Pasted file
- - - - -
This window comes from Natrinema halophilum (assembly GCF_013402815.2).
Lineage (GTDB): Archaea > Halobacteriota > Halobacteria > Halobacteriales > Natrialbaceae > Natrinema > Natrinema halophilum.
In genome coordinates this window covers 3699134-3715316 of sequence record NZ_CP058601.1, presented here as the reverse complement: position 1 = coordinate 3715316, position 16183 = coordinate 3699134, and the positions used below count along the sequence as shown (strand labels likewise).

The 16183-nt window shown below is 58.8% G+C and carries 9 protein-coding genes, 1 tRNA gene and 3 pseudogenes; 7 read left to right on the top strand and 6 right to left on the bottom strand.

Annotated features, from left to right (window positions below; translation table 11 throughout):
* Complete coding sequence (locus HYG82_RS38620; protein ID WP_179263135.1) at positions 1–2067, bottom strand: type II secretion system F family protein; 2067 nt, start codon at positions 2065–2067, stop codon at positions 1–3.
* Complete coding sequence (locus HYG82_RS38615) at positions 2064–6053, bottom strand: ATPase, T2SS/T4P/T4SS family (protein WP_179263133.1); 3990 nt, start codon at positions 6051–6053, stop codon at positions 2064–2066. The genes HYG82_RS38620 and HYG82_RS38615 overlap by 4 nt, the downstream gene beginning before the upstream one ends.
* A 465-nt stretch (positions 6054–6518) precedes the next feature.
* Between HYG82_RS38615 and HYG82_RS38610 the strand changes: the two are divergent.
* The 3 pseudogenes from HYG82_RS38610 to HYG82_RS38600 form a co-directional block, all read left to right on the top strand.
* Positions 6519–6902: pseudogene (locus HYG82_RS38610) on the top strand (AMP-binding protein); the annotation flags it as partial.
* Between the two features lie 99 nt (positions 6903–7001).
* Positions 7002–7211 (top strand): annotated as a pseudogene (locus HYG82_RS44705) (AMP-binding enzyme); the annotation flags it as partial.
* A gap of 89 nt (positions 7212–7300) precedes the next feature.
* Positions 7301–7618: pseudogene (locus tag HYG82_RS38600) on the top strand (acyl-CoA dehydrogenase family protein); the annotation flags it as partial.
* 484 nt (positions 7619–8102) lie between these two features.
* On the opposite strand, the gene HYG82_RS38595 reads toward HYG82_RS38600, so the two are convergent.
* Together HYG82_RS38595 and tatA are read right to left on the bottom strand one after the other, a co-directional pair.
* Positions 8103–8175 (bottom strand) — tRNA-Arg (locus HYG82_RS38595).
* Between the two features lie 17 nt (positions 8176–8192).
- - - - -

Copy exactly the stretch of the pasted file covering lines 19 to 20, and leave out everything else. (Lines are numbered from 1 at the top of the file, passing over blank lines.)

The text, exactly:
* Positions 8103–8175 (bottom strand) — tRNA-Arg (locus HYG82_RS38595).
* Between the two features lie 17 nt (positions 8176–8192).